Technology companies in the payments space should pay close attention to the Federal Reserve’s (the Fed’s) upcoming launch of a long-awaited new payment system, the FedNow Service. The system will change the consumer payments landscape by providing a new instant payment alternative to existing retail payment rails.
It is rare for the U.S. central bank to build a wholly new payment rail, and importantly, the U.S. government has announced its backing for instant payment systems. FedNow promises to both pose challenges to fintech companies whose business models depend on activity over existing payments rails and offer key new opportunities to innovators in the space. These new drivers and risks will be important considerations for many players in the market and critical to their success.
The Fed’s Instant Payments Platform
An instant payment is a new type of payment from one bank account to another, where the recipient receives final funds in near real time, enabled by immediate interbank settlement of the payment. This means there is no buildup in interbank obligations, and end users can instantly send and receive money. This is an improvement to payments via credit or debit cards and automated clearinghouse (ACH), which come with higher costs or delays to receiving final funds.
FedNow, expected to launch between May and July of this year, will be the central bank’s new core instant payment infrastructure. It will process retail payments in real time, 24 hours a day, 365 days a year, with funds made available immediately for use by the recipient of the payment. Eligibility to participate in the new system will generally be limited to U.S. banks; these banks, in turn, would offer instant payment services to individuals and businesses. The new system is a much-needed upgrade to the national infrastructure for retail payments, which is currently closed on weekends and can at times take several days before funds are available. The Fed’s ultimate aim is to give consumers and merchants faster access to their funds and greater flexibility to manage cash flow, at low cost and with reduced payment risk.
A key milestone was the Fed’s publication in October 2022 of the legal terms and conditions governing FedNow transfers, which contain granular legal details about the service. These terms reveal important shifts to the status quo and critical ways the service will impact the competitive outlook for retail payments, especially for fintech companies.
Challenges and Opportunities for Technology Companies
The Fed’s launch of FedNow this year is significant because it will enable banks of any size to offer convenient instant payments with nationwide reach. This will alter the retail payments landscape in three critical ways:
Why This Matters
Importantly, the U.S. Department of the Treasury has endorsed the adoption of instant payment systems in its recently issued report on “The Future of Money and Payments,” encouraging U.S. government agencies to use instant payment systems where appropriate. As history has shown with the growth of ACH payments, participation by U.S. government agencies in a payment system drastically amplifies that system’s ability to scale and reach ubiquity.2 While it may take time for consumers and corporates to change deep-rooted payments behavior, the government’s support makes FedNow and instant payments well worth watching—not just for banks that are eligible for the service, but also payment processors, end-user interface providers, and other fintech companies.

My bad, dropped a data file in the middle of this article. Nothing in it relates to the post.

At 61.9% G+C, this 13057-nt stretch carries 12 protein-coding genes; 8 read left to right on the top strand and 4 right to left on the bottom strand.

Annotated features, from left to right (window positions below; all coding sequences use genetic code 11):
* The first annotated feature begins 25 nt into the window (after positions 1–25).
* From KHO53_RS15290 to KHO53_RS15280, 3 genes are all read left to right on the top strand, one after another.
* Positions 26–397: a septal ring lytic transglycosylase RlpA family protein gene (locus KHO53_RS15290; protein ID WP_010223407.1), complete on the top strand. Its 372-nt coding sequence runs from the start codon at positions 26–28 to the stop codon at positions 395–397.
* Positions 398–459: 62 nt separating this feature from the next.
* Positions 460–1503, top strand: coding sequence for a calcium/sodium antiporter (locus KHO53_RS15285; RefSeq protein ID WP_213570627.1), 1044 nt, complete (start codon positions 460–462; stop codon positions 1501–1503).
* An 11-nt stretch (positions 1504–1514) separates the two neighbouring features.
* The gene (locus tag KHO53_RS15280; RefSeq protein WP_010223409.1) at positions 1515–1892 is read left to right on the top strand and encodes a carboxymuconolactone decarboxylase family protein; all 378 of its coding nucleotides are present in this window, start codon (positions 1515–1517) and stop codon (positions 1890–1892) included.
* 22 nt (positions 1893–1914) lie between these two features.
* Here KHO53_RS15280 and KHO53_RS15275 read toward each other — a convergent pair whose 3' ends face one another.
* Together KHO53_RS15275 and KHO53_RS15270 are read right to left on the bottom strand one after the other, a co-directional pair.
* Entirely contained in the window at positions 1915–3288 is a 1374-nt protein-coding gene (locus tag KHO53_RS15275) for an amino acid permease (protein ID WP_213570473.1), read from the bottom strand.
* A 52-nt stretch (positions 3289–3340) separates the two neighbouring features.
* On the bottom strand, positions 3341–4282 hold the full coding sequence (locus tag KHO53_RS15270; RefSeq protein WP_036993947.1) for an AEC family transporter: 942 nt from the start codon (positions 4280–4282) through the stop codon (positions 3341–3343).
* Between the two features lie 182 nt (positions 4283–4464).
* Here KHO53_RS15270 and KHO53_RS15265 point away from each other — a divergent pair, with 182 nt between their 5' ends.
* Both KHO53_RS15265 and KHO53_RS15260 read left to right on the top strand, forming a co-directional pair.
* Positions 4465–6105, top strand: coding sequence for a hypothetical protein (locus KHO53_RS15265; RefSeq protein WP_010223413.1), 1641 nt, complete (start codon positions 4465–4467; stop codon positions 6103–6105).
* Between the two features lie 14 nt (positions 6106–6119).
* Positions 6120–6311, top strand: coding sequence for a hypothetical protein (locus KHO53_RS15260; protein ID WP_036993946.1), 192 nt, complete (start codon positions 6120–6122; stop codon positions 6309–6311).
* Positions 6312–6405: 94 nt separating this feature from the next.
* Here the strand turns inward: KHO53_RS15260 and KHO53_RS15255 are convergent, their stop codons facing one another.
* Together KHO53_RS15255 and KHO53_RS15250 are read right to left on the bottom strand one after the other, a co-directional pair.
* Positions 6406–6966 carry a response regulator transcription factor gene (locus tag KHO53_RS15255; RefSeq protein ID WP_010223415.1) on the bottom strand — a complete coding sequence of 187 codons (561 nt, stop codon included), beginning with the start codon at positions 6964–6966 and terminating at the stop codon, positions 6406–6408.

There is a critical role for technology companies in the growing U.S. instant payments space—by rolling out the end-user interfaces needed to make instant payments convenient and safe, by offering the processing services that many banks rely on, or by integrating instant payments into platforms and products that drive the digital economy. Fintech companies that intend to take advantage of the faster movement of money through this new national payment rail will need a solid understanding of the service’s key features, the areas to innovate and offer tailored functionality within the bounds of FedNow’s legal terms, and, importantly, the regulatory compliance obligations and areas of emerging risks.
For more information, please contact Jess Cheng, Amy Caiazza, or any member of the firm’s fintech and financial services practice.
 The Fed itself has recognized the importance of the contributions of highly motivated and engaged technology companies and service providers in its outreach campaigns. Among other things, the Fed has created an Ecosystem Accelerator Group to promote engagement with these service providers and a Service Provider Showcase to connect service providers with FedNow banks.
 Indeed, Treasury notes in its report: “In settings where appropriate, U.S. government agencies should consider and support the use of instant payment systems. The U.S. government sends and receives millions of payments per day. Use of instant payment systems by U.S. government agencies could promote the expedient distribution of disaster, emergency or other government-to-consumer payments, potentially providing more rapid support for underserved communities.”